I just don’t have a way to grasp how people bitch and moan about wanting their baby born NOW NOW NOW. I had all sorts of painful complications and I begged my OB to let me keep being pregnant as lnog as possible, to ensure my baby would be healthy.
Elective c-sections should not be allowed In My Humble Opinion.
Oh..and there’s no way in hell a vaginal birth caused her kids to be an asthmatic.. *faceplam*
Post # 7
I would never elect to have a c-section. I’m not judging women who do, but I personally would never want one unless a vaginal delivery was not possible/not safe.
Post # 8
I personally wouldn’t ever opt for an elective c-section. it is major surgery and then you have a newborn to care for while you’re healing! I’ve also never heard of breathing problems being caused by vaginal birth or by carrying past full term, I’ve actually read studies on how c-sections and pre-tterm delivery raise your childs chance of asthma, so I don’t kno where she’s getting her info from. If your health or the baby’s is in danger then I could see a pre-term c-section but otherwise I think it’s suprising that a doctor would even do it.
Post # 9
Yeah, I’d never have an elective c-section. There are way more health benefits for mom and baby from a vaginal birth. A lot of women think c-sections are no big deal because they are common, but it is major surgery! The USA has one of the highest infant/mother mortality rate of 1st world countries– especially for moms who’ve had multiple c-sections- cutting through scar tissue many times is incredibly dangerous!
Post # 11
She sounds like an absolute goose. Do these people not realize that their kids will be able to look up these status updates when they are older?
I also don’t think that c-sections should be an elective option.
Post # 12
My cousin had her last three children by scheduled c-section. That was only because she and her first child nearly didn’t survive his birth, and she had long term consequences from the complications. Turns out she was high risk. All of her kids were scheudled at 39 weeks and she was on bed rest by about 30 weeks each time. (I still am not sure why she decided to have 4…)
In contrast both of my children were vaginal births with excrutiatingly long labors… (72 and 38 hrs), but when it was over both my children and I were healthy and had no complications.
Each person needs to decided what is the best decision for their family and really consider the long term benefits and risks that come with how one delivers her child. Personally I would only schedule a c-section if my child or I were at great risk.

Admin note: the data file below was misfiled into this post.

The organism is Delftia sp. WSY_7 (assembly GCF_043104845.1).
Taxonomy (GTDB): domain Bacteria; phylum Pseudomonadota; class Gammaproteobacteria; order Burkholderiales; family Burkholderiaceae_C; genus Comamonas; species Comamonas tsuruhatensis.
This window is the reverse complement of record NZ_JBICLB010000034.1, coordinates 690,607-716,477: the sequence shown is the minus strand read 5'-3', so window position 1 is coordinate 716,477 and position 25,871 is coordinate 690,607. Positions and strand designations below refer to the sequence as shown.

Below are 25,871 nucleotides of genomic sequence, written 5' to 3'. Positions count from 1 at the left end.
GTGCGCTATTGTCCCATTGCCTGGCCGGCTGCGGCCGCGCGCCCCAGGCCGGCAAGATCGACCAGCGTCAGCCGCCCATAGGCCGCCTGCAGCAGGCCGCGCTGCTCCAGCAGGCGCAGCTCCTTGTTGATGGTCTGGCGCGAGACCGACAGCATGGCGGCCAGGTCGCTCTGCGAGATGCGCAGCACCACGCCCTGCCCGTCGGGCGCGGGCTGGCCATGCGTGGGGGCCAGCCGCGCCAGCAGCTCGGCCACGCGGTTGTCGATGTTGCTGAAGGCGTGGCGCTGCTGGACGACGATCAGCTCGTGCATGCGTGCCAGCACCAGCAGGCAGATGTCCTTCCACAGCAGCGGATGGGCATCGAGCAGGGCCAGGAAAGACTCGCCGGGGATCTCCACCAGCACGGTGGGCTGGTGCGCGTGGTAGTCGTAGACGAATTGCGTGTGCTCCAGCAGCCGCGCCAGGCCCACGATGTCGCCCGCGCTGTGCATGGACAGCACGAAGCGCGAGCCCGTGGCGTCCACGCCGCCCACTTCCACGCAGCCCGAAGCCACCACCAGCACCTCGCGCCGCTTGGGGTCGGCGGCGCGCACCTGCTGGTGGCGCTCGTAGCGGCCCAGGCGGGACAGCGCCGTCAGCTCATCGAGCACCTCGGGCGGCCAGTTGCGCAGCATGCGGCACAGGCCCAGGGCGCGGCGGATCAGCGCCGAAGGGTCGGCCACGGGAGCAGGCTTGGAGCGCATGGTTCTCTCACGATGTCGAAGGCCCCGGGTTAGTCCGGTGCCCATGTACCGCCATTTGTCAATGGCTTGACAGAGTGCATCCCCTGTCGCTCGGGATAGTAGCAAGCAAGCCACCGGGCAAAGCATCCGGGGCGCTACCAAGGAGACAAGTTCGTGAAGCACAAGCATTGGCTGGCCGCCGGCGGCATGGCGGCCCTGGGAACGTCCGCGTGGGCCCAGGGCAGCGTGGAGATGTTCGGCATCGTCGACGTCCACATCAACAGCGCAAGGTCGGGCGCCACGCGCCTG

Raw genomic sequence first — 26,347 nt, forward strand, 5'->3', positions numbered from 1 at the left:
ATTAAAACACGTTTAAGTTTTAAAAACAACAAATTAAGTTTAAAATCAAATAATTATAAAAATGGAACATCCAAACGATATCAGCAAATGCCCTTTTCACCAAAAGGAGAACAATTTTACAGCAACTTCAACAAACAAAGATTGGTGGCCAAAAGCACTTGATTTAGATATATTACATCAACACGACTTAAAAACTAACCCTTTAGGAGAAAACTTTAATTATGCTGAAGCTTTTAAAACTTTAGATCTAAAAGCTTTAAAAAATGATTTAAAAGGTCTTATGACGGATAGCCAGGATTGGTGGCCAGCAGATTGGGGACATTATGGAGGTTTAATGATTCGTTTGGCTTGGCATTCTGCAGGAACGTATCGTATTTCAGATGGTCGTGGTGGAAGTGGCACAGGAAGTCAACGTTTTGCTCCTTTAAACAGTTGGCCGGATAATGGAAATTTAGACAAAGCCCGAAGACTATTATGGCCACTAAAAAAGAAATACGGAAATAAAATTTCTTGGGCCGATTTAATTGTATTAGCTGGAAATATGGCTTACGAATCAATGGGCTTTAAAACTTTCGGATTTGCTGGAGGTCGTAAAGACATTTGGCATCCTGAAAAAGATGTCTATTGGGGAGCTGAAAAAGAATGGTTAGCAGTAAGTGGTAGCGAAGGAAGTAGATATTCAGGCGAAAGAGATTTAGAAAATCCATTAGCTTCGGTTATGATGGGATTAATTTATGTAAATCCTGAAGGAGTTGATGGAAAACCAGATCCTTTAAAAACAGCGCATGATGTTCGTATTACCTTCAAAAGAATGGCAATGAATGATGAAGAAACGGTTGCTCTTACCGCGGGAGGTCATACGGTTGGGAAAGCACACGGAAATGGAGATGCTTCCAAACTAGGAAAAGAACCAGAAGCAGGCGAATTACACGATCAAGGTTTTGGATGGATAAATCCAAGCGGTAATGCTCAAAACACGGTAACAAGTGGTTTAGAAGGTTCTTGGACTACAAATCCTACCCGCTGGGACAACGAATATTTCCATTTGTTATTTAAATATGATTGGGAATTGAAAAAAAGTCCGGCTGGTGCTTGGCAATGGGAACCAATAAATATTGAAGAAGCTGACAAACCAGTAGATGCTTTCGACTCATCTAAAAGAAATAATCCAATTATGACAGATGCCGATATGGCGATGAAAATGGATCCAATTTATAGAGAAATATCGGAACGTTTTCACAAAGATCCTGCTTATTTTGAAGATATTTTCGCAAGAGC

Interesting topic. Thanks!
Post # 13
As someone who has had abdominal surgery that was way less invasive than a c-section, I would never voluntarily have a c-section. Seeing my friend go through a c-section just further convinced me. I don’t think people realize this is major surgery! However, if during delivery the doctor decides I need one I’m not going to fight them on the issue.
I also don’t plan to be induced on my due date because she dates almost never seem to be right so why force the baby to come then? I will let the pregnancy go for as long as the doctor thinks is safe.
Post # 14
@megz06: my doctor recommended I have a c section when I went in for m last visit 3 days before my due date. I wasn’t dialated at all and they were predicting my daughter to be 10 lbs!!!!!!! The doctor felt confident that I would not have a successful baginal birth and pushed that I scheduled the surgery. It was torture for me. Next time I will try harder to have a vaginal birth but I need to did a doctor who supports vbac’s
Post # 15
I had a c-section when my giant baby came down on an angle and got stuck in my pelvis. (Tried for 15 hours until my heart rate started going a little crazy, but he wasn’t budging.) It’s major surgery and not something I would ever voluntarily elect. On top of having a new baby to care for, you are trying to recover from major abdominal surgery. I recovered very quickly, but still had a hard time with it. I’ve even been thinking lately of attempting a VBAC if we have another child.
Post # 16
- Wedding: October 2011 - Bed & Breakfast
That’s is the dumbest crap I have ever heard. I would like to personally thank your friend for increasing the cost of our health insurance via her reckless healthcare spending decision. And let’s hope she and her baby do not end up with a health care acquired condition that would jeopardize their health and safety. Because, yaknow, being in a hospital has inherent risks, and having surgery has additional risks. She’s a fool to choose to risk her and her child’s health and safety for the sake of her own impatience, and her decision is wasteful. Oh, and she is clearly an idiot for thinking that asthma is somehow related to the method by which her first child was delivered and the duration of that pregnancy. Seriously, what a twatwaffle. And shame on her physician for being just as wasteful. Clearly the physician is in it for the increased payment rather that the patient’s health and safety.